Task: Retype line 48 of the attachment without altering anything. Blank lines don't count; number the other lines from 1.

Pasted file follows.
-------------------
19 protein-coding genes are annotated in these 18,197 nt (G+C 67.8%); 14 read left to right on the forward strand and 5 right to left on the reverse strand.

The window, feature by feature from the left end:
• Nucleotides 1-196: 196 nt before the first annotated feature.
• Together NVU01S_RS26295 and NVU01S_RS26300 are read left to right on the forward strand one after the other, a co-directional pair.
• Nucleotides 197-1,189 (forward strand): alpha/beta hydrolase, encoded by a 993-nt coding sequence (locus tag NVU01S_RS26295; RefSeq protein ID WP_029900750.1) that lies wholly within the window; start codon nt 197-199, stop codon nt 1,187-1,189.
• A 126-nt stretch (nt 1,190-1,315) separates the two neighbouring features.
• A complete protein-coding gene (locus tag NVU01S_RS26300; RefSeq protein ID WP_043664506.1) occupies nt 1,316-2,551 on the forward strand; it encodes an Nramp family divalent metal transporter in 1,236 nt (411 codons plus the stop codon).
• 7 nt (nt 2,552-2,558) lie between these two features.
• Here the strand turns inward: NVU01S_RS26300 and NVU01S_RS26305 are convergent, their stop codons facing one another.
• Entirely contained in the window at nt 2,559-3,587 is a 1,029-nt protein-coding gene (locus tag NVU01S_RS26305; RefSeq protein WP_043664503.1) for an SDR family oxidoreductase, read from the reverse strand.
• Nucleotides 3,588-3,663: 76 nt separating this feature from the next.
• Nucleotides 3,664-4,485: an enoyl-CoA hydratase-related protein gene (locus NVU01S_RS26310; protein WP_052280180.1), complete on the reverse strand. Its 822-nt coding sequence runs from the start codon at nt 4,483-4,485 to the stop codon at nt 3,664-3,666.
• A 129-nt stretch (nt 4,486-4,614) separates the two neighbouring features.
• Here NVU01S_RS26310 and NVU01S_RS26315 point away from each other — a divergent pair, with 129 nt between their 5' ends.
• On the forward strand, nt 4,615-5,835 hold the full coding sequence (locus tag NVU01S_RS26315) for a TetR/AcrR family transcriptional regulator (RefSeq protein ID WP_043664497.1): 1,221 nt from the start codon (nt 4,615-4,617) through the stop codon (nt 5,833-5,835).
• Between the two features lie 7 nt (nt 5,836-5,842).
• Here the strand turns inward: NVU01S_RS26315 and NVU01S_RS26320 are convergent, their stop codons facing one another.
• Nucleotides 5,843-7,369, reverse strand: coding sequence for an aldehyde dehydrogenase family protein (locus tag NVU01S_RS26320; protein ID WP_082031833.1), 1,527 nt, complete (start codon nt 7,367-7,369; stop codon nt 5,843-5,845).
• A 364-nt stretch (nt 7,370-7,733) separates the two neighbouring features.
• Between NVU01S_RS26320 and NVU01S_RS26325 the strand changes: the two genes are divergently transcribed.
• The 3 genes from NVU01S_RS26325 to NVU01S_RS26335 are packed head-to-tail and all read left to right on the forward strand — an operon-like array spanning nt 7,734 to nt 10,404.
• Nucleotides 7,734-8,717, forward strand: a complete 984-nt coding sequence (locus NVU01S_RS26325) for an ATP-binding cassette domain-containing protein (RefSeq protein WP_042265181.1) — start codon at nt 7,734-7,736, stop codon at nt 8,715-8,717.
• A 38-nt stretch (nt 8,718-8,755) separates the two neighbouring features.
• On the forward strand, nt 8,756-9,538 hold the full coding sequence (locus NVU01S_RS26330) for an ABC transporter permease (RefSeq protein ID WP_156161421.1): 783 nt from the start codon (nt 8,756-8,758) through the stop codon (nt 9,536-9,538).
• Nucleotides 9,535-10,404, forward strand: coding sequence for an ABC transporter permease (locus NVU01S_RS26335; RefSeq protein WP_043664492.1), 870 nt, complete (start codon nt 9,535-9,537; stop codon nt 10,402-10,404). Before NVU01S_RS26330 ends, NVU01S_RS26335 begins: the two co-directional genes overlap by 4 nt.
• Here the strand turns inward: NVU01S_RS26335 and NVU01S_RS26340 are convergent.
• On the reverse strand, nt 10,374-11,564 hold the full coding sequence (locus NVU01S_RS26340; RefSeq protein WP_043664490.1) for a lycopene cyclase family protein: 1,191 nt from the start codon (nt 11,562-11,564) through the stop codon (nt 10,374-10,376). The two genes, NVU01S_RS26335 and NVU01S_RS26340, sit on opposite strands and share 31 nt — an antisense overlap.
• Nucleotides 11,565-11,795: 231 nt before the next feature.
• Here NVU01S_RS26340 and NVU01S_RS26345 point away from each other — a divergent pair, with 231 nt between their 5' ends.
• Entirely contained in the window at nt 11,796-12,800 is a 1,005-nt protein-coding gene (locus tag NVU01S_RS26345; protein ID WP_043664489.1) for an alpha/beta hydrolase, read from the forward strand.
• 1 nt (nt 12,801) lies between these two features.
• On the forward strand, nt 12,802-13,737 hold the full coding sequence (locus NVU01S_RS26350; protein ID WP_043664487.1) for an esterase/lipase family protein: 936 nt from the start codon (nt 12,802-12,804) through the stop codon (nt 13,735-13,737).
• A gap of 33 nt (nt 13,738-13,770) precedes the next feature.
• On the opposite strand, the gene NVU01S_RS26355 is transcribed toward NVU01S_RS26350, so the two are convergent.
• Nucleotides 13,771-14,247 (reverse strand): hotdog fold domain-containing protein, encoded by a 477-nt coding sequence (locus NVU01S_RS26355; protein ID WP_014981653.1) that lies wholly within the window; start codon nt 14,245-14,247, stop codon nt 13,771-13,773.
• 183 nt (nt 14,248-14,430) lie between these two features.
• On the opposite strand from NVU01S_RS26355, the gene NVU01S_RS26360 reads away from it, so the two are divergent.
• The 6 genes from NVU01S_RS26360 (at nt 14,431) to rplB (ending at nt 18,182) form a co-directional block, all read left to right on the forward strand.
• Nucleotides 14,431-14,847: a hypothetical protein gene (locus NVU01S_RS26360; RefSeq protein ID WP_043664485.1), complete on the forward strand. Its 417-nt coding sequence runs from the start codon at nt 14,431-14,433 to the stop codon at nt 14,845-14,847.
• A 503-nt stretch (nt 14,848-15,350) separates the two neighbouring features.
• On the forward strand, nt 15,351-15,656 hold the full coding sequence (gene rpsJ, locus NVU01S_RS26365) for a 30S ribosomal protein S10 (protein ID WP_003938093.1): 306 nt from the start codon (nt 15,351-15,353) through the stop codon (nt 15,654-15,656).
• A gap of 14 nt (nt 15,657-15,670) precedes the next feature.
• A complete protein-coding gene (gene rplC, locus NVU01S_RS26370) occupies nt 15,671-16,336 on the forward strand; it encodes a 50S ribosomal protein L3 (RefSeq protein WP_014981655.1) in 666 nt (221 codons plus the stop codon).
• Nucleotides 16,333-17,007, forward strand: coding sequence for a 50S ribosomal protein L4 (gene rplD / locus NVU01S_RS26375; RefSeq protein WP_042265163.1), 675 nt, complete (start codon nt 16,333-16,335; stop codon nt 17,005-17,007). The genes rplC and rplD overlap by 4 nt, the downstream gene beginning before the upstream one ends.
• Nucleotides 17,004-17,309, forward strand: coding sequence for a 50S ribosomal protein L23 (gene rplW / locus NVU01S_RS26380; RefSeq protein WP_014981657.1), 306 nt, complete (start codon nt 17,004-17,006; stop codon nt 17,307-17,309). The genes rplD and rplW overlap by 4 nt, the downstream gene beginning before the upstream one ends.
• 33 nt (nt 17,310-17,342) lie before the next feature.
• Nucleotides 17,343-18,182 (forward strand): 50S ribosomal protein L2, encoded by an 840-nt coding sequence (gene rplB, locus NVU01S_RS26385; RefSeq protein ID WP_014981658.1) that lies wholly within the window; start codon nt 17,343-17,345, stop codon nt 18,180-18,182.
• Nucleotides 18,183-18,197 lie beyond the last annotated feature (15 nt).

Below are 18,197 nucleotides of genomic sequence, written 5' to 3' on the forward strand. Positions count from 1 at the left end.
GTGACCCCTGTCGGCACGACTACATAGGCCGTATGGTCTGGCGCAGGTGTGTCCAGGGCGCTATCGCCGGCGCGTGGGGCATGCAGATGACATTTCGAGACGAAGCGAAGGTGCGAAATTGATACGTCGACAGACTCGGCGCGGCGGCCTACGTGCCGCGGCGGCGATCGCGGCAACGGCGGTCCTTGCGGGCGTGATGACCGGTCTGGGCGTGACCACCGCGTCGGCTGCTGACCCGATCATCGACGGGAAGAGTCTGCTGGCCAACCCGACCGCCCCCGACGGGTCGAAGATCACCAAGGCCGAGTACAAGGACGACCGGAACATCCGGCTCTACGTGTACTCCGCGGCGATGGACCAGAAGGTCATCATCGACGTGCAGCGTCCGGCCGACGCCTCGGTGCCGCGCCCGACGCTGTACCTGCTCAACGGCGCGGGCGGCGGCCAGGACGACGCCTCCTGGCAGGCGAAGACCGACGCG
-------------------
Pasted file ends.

• Nucleotides 18,183-18,197 lie beyond the last annotated feature (15 nt).